Copyright 2018 Fresh Air. To see more, visit Fresh Air.

TERRY GROSS, HOST:

The genius of Megan Abbott's previous bestselling novels (You Will Know Me, The Fever, Bury Me Deep) lies in acknowledging that strong women cannot escape the web of patriarchy. And Abbott knows: Just because we currently push our girl children towards STEM classes and careers doesn't mean they are immune to the same cultural pressures to which they've always been subjected. A woman who is a scientist remains a female raised in our male-dominated society.

Copyright 2018 Fresh Air. To see more, visit Fresh Air.

TERRY GROSS, HOST:

Growing up in North London in the 1960s and '70s, Viv Albertine never dreamed that one day she'd be a rock star. For one thing, she says, "There [were] just no role models ... I never heard of anyone, any female playing guitar."

Eventually she did learn of female rockers, including Suzi Quatro and The Runaways. But Albertine says she "was aware of how constructed they were by male managers."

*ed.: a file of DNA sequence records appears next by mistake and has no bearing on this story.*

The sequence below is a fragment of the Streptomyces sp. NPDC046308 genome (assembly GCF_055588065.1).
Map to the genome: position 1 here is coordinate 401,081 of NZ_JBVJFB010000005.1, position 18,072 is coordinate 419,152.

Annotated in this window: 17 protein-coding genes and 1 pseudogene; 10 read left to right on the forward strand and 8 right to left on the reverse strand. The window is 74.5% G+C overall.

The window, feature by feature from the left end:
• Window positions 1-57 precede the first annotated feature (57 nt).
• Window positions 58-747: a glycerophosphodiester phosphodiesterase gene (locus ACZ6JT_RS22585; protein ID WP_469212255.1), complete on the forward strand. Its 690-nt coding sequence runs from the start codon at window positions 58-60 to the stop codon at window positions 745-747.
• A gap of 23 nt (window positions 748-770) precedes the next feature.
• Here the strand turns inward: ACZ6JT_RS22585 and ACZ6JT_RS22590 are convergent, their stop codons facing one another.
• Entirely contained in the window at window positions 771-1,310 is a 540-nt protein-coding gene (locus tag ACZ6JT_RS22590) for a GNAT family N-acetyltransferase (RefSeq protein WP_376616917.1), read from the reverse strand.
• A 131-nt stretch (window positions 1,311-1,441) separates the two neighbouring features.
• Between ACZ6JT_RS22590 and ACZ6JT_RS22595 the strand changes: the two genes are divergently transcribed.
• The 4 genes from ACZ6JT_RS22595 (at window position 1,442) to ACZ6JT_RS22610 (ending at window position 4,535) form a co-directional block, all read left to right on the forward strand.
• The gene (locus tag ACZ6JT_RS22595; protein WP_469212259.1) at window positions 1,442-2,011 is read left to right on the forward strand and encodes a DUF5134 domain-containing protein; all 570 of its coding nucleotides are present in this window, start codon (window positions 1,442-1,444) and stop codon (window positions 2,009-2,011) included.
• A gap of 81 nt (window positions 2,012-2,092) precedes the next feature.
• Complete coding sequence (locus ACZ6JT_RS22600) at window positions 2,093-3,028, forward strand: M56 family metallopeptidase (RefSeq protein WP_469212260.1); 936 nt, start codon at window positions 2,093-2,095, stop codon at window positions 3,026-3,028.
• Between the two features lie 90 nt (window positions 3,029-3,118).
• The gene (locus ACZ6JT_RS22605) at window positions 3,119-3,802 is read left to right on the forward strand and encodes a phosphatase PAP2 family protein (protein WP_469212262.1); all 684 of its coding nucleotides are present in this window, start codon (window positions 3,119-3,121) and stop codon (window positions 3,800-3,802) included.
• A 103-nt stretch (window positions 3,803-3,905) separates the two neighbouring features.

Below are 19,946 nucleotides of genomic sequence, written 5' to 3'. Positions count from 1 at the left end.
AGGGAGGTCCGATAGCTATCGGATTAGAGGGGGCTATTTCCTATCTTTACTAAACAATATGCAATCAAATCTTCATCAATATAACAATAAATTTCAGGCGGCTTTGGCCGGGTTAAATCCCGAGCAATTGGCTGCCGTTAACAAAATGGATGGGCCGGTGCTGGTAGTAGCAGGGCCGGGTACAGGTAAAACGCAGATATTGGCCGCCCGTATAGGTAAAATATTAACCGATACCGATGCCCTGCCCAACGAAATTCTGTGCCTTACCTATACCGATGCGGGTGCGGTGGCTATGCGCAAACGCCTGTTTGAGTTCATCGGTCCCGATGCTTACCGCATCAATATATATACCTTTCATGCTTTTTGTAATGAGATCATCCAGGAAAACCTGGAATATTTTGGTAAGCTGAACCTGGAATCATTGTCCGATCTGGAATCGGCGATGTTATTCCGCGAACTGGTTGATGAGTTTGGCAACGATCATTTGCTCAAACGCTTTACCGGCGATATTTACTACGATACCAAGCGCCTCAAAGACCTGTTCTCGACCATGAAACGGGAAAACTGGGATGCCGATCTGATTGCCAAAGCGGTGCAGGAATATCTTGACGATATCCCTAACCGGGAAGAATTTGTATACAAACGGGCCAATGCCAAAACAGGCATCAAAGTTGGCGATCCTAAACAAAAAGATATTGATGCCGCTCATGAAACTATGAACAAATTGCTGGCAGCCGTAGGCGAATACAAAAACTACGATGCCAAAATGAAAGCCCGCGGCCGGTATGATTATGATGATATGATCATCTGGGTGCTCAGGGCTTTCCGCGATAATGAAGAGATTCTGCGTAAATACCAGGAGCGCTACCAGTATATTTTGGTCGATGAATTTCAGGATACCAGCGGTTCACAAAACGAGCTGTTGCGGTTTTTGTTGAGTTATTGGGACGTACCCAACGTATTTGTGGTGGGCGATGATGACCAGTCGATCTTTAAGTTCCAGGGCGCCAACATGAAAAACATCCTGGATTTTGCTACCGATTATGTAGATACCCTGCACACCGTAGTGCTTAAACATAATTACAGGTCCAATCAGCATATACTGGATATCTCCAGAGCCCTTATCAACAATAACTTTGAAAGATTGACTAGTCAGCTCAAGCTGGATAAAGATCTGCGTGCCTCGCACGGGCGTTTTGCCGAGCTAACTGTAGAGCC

More than three years after a white supremacist opened fire in Emanuel African Methodist Episcopal Church in Charleston, S.C., killing nine worshippers, an architect has revealed a design for a memorial at the church.

The design by Michael Arad features two large and curving stone benches, a gentle fountain and a garden space "dedicated to life and resiliency."

Arad, along with landscape architect Peter Walker, designed the Sept. 11 memorial in New York City after he won an international design competition.

Grossed out by that maggot squirming in your apple?

Your ancestors weren't. In fact, they probably would have popped the offending creature into their mouths and relished its savory flavor.